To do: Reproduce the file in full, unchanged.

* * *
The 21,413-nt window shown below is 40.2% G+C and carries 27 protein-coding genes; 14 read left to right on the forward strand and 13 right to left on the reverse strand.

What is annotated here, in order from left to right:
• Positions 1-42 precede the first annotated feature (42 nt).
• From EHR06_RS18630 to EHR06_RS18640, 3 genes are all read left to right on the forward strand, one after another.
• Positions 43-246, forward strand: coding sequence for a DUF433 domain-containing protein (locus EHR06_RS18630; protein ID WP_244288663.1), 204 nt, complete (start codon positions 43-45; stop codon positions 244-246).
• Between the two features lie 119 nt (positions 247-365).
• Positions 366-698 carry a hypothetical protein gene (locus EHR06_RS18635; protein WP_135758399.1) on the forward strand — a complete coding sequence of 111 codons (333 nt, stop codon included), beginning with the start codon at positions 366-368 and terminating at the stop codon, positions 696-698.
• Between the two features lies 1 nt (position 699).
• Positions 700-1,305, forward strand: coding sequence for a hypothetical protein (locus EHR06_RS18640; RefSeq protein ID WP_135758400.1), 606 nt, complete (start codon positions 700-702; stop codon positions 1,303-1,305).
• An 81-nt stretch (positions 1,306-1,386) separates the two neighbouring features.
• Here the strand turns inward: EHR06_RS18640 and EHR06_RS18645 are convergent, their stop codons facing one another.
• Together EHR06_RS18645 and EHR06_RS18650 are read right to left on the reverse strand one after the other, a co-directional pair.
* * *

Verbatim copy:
The 21,413-nt window shown below is 40.2% G+C and carries 27 protein-coding genes; 14 read left to right on the forward strand and 13 right to left on the reverse strand.

What is annotated here, in order from left to right:
• Positions 1-42 precede the first annotated feature (42 nt).
• From EHR06_RS18630 to EHR06_RS18640, 3 genes are all read left to right on the forward strand, one after another.
• Positions 43-246, forward strand: coding sequence for a DUF433 domain-containing protein (locus EHR06_RS18630; protein ID WP_244288663.1), 204 nt, complete (start codon positions 43-45; stop codon positions 244-246).
• Between the two features lie 119 nt (positions 247-365).
• Positions 366-698 carry a hypothetical protein gene (locus EHR06_RS18635; protein WP_135758399.1) on the forward strand — a complete coding sequence of 111 codons (333 nt, stop codon included), beginning with the start codon at positions 366-368 and terminating at the stop codon, positions 696-698.
• Between the two features lies 1 nt (position 699).
• Positions 700-1,305, forward strand: coding sequence for a hypothetical protein (locus EHR06_RS18640; RefSeq protein ID WP_135758400.1), 606 nt, complete (start codon positions 700-702; stop codon positions 1,303-1,305).
• An 81-nt stretch (positions 1,306-1,386) separates the two neighbouring features.
• Here the strand turns inward: EHR06_RS18640 and EHR06_RS18645 are convergent, their stop codons facing one another.
• Together EHR06_RS18645 and EHR06_RS18650 are read right to left on the reverse strand one after the other, a co-directional pair.